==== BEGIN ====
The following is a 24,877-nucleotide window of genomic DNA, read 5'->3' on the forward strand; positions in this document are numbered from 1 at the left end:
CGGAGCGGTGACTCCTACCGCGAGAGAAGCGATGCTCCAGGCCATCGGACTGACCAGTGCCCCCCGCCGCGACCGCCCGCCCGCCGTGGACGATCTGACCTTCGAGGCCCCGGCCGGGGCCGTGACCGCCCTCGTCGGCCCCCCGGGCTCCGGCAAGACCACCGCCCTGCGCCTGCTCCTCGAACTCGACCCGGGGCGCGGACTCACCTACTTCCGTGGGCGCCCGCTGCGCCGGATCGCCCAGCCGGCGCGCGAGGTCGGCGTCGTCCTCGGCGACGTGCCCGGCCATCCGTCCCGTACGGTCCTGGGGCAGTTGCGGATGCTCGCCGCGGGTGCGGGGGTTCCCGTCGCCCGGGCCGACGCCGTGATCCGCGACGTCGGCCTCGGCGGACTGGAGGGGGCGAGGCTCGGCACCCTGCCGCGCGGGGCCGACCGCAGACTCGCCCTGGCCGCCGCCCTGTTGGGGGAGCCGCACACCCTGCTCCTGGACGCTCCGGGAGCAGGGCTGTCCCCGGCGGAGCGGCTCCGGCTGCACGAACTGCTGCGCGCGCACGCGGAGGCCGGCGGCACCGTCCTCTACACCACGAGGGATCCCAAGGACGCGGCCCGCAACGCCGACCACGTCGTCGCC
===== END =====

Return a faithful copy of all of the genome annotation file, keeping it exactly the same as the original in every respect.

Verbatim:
The following is a 24,877-nucleotide window of genomic DNA, read 5'->3' on the forward strand; positions in this document are numbered from 1 at the left end:
CGGAGCGGTGACTCCTACCGCGAGAGAAGCGATGCTCCAGGCCATCGGACTGACCAGTGCCCCCCGCCGCGACCGCCCGCCCGCCGTGGACGATCTGACCTTCGAGGCCCCGGCCGGGGCCGTGACCGCCCTCGTCGGCCCCCCGGGCTCCGGCAAGACCACCGCCCTGCGCCTGCTCCTCGAACTCGACCCGGGGCGCGGACTCACCTACTTCCGTGGGCGCCCGCTGCGCCGGATCGCCCAGCCGGCGCGCGAGGTCGGCGTCGTCCTCGGCGACGTGCCCGGCCATCCGTCCCGTACGGTCCTGGGGCAGTTGCGGATGCTCGCCGCGGGTGCGGGGGTTCCCGTCGCCCGGGCCGACGCCGTGATCCGCGACGTCGGCCTCGGCGGACTGGAGGGGGCGAGGCTCGGCACCCTGCCGCGCGGGGCCGACCGCAGACTCGCCCTGGCCGCCGCCCTGTTGGGGGAGCCGCACACCCTGCTCCTGGACGCTCCGGGAGCAGGGCTGTCCCCGGCGGAGCGGCTCCGGCTGCACGAACTGCTGCGCGCGCACGCGGAGGCCGGCGGCACCGTCCTCTACACCACGAGGGATCCCAAGGACGCGGCCCGCAACGCCGACCACGTCGTCGCC